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an occasional newsletter of the Nanty Glo Home Page                  February 2 2001         
 

On the other hand...

I asked the members of this Forum to share experiences of hard times living in one of the most economically depressed regions of the country, and how those experiences affected you. I then tried to do the same. I suggested that some of our dearest memories of Christmases, for one example, or in family life during childhood more generally, may have been during some of our toughest times. Ironically, in my adult life when I was struggling as a campus missionary living very frugally, my childen have later told me they didn't have the impression, as I did and I'm sure their mother did, that we were relatively poor. Perhaps, as one of the inspirational pieces I received a week or so ago said along a similar line, the kids just thought their parents were cheap!

And another thought following up on yesterday's proposition that we today, no matter how poor, live better than the kings of a century ago. Though this is true, I wonder how many of us really live better than our parents or, the extension of that point, how many of our children have grown up in better circumstances than we did. I'm betting a large portion of those who've stayed in Blacklick Valley, settling for perhaps comparative penury, do so because despite smaller family imcomes, families there have advantages that kids in more urbanized settings lack.

And I wonder how many of us who've drifted away from the valley never intended to do so...it just happened, or was forced on us by circumstances bigger than ourselves?

Has this jogged a thought or two? If so, share!

Jon Kennedy, webmaster




New Presidential Limo

Sent by Mike Harrison

THINGS I WISH I'D KNOWN BEFORE I WENT OUT IN THE REAL WORLD

1. Any and all compliments can be handled by simply saying "thank you," though it helps if you say it with a Southern accent.

2. Some people are working backstage, some are playing in the orchestra, some on-stage singing, some are in the audience as critics, and some are there to applaud. Know who and where you are.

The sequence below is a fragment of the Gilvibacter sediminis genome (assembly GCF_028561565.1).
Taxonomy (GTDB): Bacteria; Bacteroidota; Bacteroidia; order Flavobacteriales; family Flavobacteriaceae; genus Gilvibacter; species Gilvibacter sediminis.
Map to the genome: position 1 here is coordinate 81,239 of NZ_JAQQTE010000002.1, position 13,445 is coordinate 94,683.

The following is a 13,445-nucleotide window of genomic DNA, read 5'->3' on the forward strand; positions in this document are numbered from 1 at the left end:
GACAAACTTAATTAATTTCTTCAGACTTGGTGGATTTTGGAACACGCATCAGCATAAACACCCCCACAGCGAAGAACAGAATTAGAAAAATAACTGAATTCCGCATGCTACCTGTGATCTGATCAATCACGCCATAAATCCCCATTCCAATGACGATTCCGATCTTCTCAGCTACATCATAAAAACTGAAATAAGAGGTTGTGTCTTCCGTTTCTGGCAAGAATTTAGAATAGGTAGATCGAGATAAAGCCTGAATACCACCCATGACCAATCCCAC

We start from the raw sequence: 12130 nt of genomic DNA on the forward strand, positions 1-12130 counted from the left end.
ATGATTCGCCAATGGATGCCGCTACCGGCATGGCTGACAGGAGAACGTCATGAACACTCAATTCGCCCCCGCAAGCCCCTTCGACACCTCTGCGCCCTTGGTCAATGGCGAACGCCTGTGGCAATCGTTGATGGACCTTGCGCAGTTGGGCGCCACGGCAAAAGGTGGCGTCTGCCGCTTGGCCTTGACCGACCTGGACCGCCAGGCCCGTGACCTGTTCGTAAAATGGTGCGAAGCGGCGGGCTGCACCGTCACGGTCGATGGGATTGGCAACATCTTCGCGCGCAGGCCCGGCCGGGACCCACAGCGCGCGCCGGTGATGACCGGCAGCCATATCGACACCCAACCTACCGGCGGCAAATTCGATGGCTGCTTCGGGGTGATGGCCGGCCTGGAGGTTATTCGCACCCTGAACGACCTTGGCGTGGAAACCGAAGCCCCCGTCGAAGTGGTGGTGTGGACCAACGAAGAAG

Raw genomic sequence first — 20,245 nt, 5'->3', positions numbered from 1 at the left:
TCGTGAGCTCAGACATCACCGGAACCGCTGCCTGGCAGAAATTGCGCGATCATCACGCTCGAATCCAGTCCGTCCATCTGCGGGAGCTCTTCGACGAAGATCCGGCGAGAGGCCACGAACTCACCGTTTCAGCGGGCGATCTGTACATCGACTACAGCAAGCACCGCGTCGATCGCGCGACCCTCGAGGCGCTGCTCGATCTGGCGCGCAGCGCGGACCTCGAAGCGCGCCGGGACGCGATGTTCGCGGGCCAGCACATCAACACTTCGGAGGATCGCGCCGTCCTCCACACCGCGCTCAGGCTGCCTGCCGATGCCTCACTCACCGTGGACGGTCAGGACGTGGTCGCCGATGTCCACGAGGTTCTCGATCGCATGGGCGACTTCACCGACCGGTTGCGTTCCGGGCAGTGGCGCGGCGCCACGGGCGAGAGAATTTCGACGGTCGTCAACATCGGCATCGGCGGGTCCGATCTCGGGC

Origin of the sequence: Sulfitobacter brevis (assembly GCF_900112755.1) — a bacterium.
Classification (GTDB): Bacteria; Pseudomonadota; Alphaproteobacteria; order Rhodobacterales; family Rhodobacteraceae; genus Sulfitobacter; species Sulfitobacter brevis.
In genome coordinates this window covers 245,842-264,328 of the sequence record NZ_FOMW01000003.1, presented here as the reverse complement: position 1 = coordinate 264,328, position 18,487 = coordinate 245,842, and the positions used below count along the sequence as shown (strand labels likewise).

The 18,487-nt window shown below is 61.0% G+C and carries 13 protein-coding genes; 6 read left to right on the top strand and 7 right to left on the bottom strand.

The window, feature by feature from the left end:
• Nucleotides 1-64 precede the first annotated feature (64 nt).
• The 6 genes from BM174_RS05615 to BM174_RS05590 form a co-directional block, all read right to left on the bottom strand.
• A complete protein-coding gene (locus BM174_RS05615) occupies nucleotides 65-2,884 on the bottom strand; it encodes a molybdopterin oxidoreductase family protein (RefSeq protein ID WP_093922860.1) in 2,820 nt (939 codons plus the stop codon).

3. Never give yourself a haircut after three margaritas.

4. When baking, follow directions. When cooking, go by your own taste.

5. Never continue dating anyone who is rude to the waiter.

6. You need only two tools. WD-40 and duct tape. If it doesn't move and it should, use WD-40. If it moves and shouldn't, use the tape.

7. If you tell a lie, don't believe it deceives only the other person.

8. The most essential words for a healthy, vital relationship: "I 'm sorry."

9. Everyone seems normal until you get to know them.

10. When you make a mistake, make amends immediately. Crow is easier eaten while still warm.

11. The only really good advice that I remember my mother ever gave me was.. "Go! You might meet somebody!"

12. If she says that you are too good for him--believe her.

13. I've learned to pick my battles; I ask myself, Will this matter one year from now? How about one month? One week? One day?

14. At hard times, I ask myself, "How do I feel? What do I want?" I use it whenever I'm at loss for words or thoughts.

15. Never pass up an opportunity to pee.

16. If you woke up breathing, congratulations! You have another chance!

17. If you move far from your family when you're young, consider choosing a career with an airline. Your need to see your family will last a lifetime, as will your travel benefits.

18. Living well really is the best revenge. Being miserable because of a bad or former relationship just proves that the other person was right about you.

19. Be really nice to your friends because you never know when you are going to need them to empty your bedpan and hold your hand.

20. Work is good, but it's not that important.

21. Never underestimate the kindness of your fellow man.

22. And finally... Being happy doesn't mean everything's perfect; it just means you've decided to see beyond the imperfections in life.

Sent by Zan
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